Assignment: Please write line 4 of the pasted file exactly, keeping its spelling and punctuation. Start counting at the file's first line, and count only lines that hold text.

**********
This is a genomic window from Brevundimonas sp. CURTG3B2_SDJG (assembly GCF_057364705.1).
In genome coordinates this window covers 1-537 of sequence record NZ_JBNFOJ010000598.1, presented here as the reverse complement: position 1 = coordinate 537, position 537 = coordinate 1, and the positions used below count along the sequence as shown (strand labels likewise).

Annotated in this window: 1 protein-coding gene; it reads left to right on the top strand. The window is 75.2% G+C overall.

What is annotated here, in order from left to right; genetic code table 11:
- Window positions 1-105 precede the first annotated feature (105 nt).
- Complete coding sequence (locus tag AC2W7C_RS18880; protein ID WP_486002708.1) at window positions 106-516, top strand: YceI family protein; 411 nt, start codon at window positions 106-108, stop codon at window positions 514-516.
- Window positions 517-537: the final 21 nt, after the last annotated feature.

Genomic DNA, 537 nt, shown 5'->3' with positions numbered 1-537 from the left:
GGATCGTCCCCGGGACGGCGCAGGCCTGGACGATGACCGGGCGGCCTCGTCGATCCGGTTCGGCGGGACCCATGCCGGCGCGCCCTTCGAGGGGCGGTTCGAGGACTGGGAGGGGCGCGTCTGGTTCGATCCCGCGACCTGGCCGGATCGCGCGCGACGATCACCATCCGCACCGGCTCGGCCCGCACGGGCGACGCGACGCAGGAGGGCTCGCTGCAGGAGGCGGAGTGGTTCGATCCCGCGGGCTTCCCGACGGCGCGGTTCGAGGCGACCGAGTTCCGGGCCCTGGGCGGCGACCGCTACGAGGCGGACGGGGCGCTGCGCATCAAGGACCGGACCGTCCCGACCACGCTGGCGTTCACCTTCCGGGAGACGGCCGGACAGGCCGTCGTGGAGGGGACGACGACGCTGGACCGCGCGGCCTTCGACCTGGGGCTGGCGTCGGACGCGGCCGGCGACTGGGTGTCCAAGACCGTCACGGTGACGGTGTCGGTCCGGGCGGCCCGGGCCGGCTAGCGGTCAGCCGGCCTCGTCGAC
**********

What is annotated here, in order from left to right; genetic code table 11: